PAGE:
Le Bleymard to Le Pont de Monvert. Fifth day of the hike. Today was going to be an up and down experience. By that, I mean the initial part of the hike would require 630 m ascent followed by a 770 m descent. I had a leisurely breakfast and had just exited from the hotel I was staying at when I ran into six of the French hikers I had visited with at the hotel in Chasserades. What a pleasant surprise! I was expecting another day of solo hiking but they insisted that I join their group which I gratefully accepted. They stated that their pace would be relatively slow but that was fine with me and it gave us more time to converse in both my broken French and their broken English.
We started the slow and steady ascent and eventually at about 4 km we reached the Mont Lozere Station de Ski. Certainly, this was much smaller than our Canadian ski areas in the Rockies. One glitch that we had at this point occurred when I was walking in deep conversation with one of the other French hikers and we started up the wrong path on the GR 7. We were happily conversing when he received a cell phone call advising him that we were probably not on the right path from the group who were about 200 m behind us. How embarrassing! We eventually found the correct pathway for the GR 70 but were amazed by the number of hikers on the path that day. On the path we saw and passed many “montjoies”. Some of these bear the Maltese Cross, marking the limits of the property owned by the Knights of Malta of the order of Saint Jean of Jerusalem, disbanded after the Revolution. Think of them as very large cairns. Clearly, this is a very popular day hike as well. You do get up to the highest point on Mont Lozere at 1699 m. There was a very refreshing wind up top which was required to cool us down from the climb.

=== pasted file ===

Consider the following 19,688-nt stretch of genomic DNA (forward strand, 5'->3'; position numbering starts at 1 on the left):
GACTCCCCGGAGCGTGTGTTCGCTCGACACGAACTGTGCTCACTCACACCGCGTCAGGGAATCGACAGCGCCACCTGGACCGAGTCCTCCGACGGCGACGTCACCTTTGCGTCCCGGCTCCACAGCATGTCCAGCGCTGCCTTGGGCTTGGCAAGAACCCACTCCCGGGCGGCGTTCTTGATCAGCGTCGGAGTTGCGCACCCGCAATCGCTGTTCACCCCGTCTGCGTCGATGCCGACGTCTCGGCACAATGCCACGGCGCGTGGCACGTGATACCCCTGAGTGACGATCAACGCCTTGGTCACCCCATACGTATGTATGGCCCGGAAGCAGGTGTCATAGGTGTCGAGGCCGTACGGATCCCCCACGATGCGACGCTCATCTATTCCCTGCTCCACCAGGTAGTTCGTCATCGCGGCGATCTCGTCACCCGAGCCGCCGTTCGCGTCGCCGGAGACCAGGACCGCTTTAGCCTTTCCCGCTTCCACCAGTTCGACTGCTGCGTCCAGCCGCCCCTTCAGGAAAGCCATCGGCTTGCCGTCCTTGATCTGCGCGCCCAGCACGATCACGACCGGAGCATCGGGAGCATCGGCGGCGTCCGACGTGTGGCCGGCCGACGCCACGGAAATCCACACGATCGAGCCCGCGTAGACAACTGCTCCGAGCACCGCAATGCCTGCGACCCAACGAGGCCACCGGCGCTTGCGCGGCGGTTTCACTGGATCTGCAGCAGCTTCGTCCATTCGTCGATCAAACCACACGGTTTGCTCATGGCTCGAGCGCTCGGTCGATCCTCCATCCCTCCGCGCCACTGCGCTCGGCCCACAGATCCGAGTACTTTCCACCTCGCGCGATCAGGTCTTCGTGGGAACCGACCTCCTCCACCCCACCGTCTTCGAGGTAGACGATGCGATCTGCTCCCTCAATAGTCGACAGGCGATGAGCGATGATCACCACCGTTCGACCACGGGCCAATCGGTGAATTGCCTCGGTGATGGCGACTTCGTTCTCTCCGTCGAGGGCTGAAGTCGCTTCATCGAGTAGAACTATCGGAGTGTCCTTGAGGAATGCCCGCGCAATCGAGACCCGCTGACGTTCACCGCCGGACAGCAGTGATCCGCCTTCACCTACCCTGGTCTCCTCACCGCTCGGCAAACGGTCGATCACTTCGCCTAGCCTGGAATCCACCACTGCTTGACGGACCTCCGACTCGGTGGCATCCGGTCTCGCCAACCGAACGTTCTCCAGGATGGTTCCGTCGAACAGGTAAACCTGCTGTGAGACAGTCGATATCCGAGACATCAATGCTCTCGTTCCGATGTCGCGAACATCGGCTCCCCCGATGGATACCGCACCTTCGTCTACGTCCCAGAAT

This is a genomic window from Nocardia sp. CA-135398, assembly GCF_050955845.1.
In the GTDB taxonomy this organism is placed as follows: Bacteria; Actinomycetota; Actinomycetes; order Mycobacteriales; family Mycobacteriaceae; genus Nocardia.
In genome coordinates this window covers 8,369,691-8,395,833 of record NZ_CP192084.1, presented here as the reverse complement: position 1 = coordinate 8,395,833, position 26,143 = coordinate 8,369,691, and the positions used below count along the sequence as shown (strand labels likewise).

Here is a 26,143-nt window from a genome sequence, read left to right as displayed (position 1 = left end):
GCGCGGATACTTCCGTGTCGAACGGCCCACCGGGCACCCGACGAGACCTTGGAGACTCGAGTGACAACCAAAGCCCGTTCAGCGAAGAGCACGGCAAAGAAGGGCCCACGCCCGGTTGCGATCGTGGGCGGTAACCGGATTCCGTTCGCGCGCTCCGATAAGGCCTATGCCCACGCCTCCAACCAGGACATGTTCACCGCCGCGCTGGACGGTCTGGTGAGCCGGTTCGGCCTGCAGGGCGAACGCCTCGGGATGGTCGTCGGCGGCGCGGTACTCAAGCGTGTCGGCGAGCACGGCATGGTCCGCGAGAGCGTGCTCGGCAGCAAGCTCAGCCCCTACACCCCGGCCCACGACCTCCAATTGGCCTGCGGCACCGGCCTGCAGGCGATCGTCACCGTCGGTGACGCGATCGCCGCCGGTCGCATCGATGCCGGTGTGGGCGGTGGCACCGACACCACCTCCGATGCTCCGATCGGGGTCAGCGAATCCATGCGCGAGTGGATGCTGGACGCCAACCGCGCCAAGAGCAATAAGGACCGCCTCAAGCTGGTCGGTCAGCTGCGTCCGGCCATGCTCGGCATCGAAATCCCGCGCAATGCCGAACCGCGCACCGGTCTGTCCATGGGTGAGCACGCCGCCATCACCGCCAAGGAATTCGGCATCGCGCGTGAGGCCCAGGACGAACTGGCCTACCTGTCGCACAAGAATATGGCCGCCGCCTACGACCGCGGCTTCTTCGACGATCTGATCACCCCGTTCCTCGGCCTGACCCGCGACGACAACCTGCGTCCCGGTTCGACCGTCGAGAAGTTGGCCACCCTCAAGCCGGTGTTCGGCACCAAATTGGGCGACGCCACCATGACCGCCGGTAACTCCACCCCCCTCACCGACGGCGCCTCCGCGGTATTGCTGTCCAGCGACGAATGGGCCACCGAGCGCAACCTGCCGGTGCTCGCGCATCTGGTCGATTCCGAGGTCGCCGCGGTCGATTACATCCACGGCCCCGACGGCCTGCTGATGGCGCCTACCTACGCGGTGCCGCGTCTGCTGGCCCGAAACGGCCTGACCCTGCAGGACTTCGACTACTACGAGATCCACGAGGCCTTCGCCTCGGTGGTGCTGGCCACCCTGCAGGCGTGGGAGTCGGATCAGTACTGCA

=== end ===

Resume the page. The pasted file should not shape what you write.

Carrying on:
After we spent some time admiring the views, we descended about 400 m to our lunch spot. we then started to descend a steep and very rocky path. On one of my steps down with my right foot I heard a crack and then developed some sudden pain on the outer aspect of the right ankle. Oh oh! I decided to just continue down even though it was quite painful and I figured I likely tore a small tendon or even sustained a small stress fracture. Such are the adventures of hiking long distances. I was able to keep up a good pace and we eventually ended up at the lovely hamlet of Finiels where the group insisted that we stop for refreshments. These French really know how to hike!
The rest of the way was a continued steep and rocky descent until we reached our destination of Pont de Montvert. It was an absolutely lovely village nestled amongst steep hillsides. I had to leave my French hiking mates as they were staying at a local Gite whereas I was staying at the small hotel on the opposite side of the river. However we made plans to meet up for an aperitif in the centre of town. Again, very civilized.
For your information, Stevenson climbed more or less the same route that we just completed. He apparently met carloads of pine trees en route, cut for the winter hearth. He woke during the night to enjoy half a cup of very cold water and a cigarette. He felt very refreshed and described the early morning as “a perfect hour of life”. This was apparently in contrast to his “night of horror” spent at Chasserades. He apparently left a few coins in the undergrowth in payment for his nights stay.
All in all, this was a very pleasant day despite the injury to the right foot. Ice and Naproxen will be in order tonight! Hopefully, it will be in good shape as tomorrow’s hike is the longest of the trek at 28 km and, as mentioned previously, the high temperature is supposed to be 37°C. Hopefully there will be no more glitches!